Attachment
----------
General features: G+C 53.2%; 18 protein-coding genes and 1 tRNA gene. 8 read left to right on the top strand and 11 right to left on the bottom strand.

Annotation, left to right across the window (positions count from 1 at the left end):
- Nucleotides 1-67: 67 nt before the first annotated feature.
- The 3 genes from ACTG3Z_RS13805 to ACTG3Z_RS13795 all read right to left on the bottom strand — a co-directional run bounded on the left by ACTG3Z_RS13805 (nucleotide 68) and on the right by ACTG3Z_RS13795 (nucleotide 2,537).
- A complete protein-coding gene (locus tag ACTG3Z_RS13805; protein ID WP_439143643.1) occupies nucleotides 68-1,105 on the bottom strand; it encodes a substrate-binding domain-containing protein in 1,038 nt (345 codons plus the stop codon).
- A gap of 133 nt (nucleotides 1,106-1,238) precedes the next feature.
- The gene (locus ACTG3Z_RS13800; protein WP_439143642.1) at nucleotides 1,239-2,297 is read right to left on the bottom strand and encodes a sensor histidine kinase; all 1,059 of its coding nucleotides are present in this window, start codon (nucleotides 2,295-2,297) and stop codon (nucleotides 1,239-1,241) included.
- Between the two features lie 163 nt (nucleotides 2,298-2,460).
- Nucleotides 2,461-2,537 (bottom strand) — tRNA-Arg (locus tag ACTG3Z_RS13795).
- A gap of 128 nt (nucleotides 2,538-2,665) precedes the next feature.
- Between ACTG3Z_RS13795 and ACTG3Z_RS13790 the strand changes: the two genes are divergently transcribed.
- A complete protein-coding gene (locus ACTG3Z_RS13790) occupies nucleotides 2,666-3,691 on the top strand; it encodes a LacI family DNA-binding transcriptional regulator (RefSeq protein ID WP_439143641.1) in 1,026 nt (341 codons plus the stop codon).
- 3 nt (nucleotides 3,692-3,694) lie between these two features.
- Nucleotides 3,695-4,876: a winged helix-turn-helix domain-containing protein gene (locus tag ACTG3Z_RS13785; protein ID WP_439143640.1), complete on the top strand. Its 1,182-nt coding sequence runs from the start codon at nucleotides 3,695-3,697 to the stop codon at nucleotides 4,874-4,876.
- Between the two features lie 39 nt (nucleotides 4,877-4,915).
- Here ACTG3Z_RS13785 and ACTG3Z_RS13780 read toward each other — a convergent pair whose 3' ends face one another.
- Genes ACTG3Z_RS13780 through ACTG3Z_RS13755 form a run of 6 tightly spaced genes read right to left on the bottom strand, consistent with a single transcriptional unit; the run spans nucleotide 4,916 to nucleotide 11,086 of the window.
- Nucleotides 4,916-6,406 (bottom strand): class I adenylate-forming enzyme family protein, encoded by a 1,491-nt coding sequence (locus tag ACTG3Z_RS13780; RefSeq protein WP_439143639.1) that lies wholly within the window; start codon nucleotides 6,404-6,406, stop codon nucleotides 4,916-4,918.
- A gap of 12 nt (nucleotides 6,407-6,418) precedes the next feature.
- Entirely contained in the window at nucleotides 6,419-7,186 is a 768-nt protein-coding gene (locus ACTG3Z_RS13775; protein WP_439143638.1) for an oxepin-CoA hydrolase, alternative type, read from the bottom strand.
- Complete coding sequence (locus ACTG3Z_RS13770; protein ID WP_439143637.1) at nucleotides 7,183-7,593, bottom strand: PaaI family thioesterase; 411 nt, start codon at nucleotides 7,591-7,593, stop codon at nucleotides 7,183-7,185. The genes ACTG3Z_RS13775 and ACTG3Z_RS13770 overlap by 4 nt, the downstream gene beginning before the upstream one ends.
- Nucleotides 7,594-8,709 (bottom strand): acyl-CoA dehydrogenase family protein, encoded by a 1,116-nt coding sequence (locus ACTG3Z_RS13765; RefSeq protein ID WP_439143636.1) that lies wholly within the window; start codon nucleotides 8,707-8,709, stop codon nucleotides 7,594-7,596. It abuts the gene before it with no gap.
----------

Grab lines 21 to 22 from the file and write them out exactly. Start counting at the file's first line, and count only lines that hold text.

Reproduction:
- Complete coding sequence (locus ACTG3Z_RS13770; protein ID WP_439143637.1) at nucleotides 7,183-7,593, bottom strand: PaaI family thioesterase; 411 nt, start codon at nucleotides 7,591-7,593, stop codon at nucleotides 7,183-7,185. The genes ACTG3Z_RS13775 and ACTG3Z_RS13770 overlap by 4 nt, the downstream gene beginning before the upstream one ends.
- Nucleotides 7,594-8,709 (bottom strand): acyl-CoA dehydrogenase family protein, encoded by a 1,116-nt coding sequence (locus ACTG3Z_RS13765; RefSeq protein ID WP_439143636.1) that lies wholly within the window; start codon nucleotides 8,707-8,709, stop codon nucleotides 7,594-7,596. It abuts the gene before it with no gap.